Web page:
2. In an amusement and exercise air bag as recited in claim 1, a plurality of said bellows structures laterally positioned relative to each other centrally in the air bag upper surface.

This invention relates generally to amusement devices and specifically to a pneumatic jumping bag.

In the prior art various pneumatic amusement devices have been described, exemplified by the following U.S. Patents:

U.s. pat. No. 3,730,518 to J. E. Drapcho -- May 1, 1973

U.s. pat. No. 3,578,318 to J. F. Young -- May 11, 1971

U.s. pat. No. 3,176,982 to O. O'Daniell -- Apr. 6, 1965

U.s. pat. No. 1,081,554 to G. C. Rodeck -- Dec. 16, 1913

Drapcho discloses a foam base with a plurality of foam cylinders as a bounce-against toy.

Young discloses a hose-connected assemblage of bellows for seesaw type-play.

O'Daniell discloses inflatable dome structure for bouncing type play. Rodeck discloses an inflatable rotatable platform for ejecting riders during play.

However, none of the prior art known provides the type amusement with fool-proof safety features and efficiency and economy size-for-size according to objects of the present invention.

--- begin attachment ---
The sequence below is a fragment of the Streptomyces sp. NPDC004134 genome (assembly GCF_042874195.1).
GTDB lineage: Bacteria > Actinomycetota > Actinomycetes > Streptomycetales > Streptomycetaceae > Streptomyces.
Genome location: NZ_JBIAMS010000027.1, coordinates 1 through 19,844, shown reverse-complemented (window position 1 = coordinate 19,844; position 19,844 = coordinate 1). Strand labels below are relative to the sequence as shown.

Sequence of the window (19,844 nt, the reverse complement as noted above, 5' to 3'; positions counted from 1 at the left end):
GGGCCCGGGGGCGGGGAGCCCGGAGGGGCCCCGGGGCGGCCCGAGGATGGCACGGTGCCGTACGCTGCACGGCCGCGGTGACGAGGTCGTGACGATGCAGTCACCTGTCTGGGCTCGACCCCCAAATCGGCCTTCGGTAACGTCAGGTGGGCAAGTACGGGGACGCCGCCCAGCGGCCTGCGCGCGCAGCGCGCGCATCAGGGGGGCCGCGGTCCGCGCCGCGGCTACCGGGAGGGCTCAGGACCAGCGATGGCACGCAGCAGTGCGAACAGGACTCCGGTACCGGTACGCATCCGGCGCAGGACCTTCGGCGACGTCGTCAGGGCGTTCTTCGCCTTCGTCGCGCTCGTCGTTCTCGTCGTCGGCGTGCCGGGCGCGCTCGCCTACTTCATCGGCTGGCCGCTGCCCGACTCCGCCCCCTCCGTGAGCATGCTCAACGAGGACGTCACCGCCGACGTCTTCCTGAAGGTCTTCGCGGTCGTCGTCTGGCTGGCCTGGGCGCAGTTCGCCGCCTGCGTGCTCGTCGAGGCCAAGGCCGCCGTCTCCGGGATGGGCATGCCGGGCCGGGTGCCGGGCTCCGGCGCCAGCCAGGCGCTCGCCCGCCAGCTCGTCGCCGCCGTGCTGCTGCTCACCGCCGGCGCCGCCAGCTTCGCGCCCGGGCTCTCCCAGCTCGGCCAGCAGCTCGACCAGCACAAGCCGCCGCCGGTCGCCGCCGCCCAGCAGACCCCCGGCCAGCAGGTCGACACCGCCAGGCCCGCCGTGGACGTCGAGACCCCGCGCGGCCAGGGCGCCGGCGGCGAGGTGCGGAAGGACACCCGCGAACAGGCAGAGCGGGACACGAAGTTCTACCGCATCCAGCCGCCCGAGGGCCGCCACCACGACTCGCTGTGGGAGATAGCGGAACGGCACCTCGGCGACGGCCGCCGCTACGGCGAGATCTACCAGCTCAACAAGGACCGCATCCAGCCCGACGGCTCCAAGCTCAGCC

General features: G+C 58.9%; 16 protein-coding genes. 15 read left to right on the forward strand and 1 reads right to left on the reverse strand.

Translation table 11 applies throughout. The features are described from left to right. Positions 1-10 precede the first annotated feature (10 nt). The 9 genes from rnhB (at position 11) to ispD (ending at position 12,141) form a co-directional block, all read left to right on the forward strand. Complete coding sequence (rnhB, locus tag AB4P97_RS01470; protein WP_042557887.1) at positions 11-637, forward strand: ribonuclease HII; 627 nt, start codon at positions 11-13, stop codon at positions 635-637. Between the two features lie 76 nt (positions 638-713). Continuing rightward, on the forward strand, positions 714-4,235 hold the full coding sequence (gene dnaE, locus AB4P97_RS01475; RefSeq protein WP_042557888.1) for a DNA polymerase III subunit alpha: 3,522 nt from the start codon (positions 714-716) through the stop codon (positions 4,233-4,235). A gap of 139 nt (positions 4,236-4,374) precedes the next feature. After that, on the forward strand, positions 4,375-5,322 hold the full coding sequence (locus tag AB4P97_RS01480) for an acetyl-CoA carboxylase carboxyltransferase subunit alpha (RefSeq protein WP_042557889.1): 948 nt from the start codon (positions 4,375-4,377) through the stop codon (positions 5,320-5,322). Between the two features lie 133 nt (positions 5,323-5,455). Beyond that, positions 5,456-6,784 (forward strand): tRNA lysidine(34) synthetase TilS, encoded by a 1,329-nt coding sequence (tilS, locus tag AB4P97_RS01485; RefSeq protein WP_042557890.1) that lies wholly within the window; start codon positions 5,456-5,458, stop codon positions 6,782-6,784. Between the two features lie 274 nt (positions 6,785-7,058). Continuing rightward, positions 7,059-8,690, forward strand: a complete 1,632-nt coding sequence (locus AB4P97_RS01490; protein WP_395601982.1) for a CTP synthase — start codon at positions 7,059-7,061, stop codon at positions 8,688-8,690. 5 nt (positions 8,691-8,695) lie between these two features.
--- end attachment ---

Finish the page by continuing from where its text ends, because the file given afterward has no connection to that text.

Further objects of the present invention are to provide an attractive visually interesting device which is fun for observers to watch as well as for participants to play upon, and which can offer amusement to both classes whenever one child plays upon it.

A further object is to provide an amusement device as described which provides a higher bounce or player projection with safety than previously described devices of the kind.

Still further objects are to provide a unitary amusement device as described which requires no set-up other than inflation, which requires no preparation for shipment or storage beyond deflation and folding, which is reliable, durable and easy to repair, foolproof, stable but lightweight, economical to manufacture, and reasonable in purchase price.

In brief summary given for purposes of cursory description only, the invention includes an air bag amusement device with one or more retractive central sections thereof extensible upon compression of the air bag by a person jumping on it.